English martyr, executed at Durham, 4 Feb., 1593-4, for assisting the venerable martyr St. John Boste, whom he used to escort from one Catholic house to another. He died with constancy, despising the inducements offered to bring him to conformity. With him was condemned Mrs. Grace Claxton, wife of William Claxton, of the Waterhouse, in the parish of Brancepeth, Durham, at whose house Boste was taken and probably Speed also. She was, however, reprieved on being found to be with child. In 1929, John Speed was beatified by Pope Pius XI as one of the Durham Martyrs. (More about the Durham Martyrs here.)
Regarding the priest and martyr Blessed John Speed and Mrs. Grace Claxton suffered for: St. John Boste: b. of good Catholic family at Dufton, in Westmoreland, about 1544; d. at Durham, 24 July, 1594. He studied at Queen's College, Oxford, 1569-72, became a Fellow, and was received into the Church at Brome, in Suffolk, in 1576. Resigning his Fellowship in 1580, he went to Reims, where he was ordained priest, 4 March, 1581, and in April was sent to England. He landed at Hartlepool and became a most zealous missioner, so that the persecutors made extraordinary efforts to capture him. At last, after many narrow escapes, he was taken to Waterhouses, the house of William Claxton, near Durham, betrayed by one Eglesfield [or Ecclesfield], 5 July, 1593. The place is still visited by Catholics. From Durham he was conveyed to London, showing himself throughout "resolute, bold, joyful, and pleasant", although terribly racked in the Tower. Sent back to Durham for the July Assizes, 1594, he behaved with undaunted courage and resolution, and induced his fellow-martyr, Bl. George Swalwell [or Swallowell], a convert minister, who had recanted through fear, to repent of his cowardice, absolving him publicly in court. He suffered at Dryburn, outside Durham. He recited the Angelus while mounting the ladder, and was executed with extraordinary brutality; for he was scarcely turned off the ladder when he was cut down, so that he stood on his feet, and in that posture was cruelly butchered alive. An account of his trial and execution was written by an eye-witness, Venerable Christopher Robinson, who suffered martyrdom shortly afterwards at Carlisle.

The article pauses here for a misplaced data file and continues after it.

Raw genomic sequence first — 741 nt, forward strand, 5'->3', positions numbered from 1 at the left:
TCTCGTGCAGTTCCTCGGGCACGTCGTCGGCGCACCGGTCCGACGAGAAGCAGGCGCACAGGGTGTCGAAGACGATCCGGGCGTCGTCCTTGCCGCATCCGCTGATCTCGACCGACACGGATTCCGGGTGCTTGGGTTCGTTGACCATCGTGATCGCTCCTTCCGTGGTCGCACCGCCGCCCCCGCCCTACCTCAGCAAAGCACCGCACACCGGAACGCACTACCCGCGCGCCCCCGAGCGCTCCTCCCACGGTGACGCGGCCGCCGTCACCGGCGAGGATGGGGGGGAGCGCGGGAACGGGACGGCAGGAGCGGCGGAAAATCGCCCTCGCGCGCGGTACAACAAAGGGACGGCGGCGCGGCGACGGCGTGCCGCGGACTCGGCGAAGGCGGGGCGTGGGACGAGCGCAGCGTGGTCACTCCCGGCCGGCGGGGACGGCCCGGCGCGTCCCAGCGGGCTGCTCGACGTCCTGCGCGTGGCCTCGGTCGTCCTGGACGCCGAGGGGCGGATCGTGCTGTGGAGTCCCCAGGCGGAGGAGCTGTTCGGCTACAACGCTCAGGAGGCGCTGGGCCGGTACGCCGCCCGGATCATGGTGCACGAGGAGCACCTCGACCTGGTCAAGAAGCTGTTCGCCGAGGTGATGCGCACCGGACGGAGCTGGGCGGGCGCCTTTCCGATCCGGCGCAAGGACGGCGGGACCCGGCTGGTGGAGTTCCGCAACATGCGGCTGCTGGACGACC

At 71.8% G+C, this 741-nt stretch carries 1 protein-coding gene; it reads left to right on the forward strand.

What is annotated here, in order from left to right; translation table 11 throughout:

It may be obvious but I don't think it's trite to point out how we see the links in the chains of recusant Catholics in this era. The priests come in great danger to serve the laity, offer the Sacraments, teach them the Faith, etc; the laity in great danger themselves assist the priests as they travel, gathering other Catholics--some of whom could be spies pretending to be Catholic--for the celebration of Mass, paying the fines for not attending Anglican services, preparing the safe houses, staying on watch.